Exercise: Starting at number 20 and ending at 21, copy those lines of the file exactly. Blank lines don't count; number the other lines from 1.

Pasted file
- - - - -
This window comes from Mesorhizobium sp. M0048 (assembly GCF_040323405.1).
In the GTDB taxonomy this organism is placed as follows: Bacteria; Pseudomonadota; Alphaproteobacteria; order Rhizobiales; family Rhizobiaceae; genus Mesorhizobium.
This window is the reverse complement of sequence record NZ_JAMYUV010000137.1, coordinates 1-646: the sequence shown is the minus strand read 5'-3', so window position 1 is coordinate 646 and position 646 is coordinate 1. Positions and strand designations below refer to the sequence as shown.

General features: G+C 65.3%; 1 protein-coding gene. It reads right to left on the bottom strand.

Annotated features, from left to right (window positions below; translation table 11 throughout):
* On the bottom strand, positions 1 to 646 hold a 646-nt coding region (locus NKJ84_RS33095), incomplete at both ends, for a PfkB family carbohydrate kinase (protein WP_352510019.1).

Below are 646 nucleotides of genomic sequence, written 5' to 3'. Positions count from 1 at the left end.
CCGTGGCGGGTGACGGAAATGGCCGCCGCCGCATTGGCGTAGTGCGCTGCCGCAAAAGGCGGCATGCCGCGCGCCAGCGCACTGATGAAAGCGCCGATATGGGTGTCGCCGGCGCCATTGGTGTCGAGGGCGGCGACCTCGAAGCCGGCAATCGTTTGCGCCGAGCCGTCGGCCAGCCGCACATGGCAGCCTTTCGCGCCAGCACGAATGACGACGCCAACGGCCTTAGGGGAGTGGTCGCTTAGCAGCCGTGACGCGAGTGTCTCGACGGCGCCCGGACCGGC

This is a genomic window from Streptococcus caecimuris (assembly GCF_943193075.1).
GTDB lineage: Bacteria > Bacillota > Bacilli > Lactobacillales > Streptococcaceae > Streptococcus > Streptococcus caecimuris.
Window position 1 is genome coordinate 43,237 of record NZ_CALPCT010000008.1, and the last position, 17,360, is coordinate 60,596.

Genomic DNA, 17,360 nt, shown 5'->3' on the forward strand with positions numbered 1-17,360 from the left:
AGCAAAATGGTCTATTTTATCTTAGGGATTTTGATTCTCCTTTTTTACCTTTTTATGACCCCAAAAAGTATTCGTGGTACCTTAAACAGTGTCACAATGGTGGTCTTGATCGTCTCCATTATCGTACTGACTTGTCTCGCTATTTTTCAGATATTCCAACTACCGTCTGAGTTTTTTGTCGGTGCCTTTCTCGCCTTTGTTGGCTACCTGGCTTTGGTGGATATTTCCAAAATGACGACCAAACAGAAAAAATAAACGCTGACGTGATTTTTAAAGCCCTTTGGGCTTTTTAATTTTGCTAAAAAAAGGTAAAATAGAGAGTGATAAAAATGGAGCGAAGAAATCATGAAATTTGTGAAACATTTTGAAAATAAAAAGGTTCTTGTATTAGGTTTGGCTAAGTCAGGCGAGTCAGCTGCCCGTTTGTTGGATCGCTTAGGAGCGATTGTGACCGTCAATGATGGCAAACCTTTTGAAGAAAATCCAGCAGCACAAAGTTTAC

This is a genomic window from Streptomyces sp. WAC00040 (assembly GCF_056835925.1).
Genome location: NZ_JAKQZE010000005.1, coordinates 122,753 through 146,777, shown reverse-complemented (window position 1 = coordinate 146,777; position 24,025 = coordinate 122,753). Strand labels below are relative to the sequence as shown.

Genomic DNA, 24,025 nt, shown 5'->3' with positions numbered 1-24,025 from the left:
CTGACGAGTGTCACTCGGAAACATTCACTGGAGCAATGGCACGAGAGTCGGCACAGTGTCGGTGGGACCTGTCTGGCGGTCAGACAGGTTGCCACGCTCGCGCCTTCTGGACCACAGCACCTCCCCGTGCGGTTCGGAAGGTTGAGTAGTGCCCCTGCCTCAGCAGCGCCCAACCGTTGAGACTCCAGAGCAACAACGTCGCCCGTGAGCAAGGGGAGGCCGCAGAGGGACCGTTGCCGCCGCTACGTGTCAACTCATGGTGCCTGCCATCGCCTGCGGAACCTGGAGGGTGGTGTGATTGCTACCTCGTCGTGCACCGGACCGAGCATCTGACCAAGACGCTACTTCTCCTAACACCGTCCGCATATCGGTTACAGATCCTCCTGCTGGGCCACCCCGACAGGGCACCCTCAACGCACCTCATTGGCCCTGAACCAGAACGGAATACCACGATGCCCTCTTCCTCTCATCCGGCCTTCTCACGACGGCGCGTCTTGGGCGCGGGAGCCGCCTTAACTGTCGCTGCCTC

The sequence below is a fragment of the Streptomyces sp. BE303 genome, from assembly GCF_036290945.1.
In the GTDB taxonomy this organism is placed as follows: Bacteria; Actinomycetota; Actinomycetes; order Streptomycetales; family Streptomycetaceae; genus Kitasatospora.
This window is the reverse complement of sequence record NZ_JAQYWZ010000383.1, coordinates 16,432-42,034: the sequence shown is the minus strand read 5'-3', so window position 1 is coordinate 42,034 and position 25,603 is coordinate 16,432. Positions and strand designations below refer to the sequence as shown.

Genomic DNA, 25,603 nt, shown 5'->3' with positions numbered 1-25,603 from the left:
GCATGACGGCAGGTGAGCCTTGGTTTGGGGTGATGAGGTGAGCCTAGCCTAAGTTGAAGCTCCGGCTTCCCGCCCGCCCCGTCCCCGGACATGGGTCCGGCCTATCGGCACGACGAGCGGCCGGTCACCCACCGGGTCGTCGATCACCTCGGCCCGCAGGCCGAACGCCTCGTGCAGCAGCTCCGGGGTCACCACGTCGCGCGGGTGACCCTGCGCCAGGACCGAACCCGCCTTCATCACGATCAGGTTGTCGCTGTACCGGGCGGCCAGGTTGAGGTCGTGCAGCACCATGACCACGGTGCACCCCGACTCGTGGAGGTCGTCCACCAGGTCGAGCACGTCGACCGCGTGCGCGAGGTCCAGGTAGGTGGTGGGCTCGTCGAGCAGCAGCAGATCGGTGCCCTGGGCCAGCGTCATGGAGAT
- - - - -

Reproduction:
This window is the reverse complement of sequence record NZ_JAQYWZ010000383.1, coordinates 16,432-42,034: the sequence shown is the minus strand read 5'-3', so window position 1 is coordinate 42,034 and position 25,603 is coordinate 16,432. Positions and strand designations below refer to the sequence as shown.

Genomic DNA, 25,603 nt, shown 5'->3' with positions numbered 1-25,603 from the left: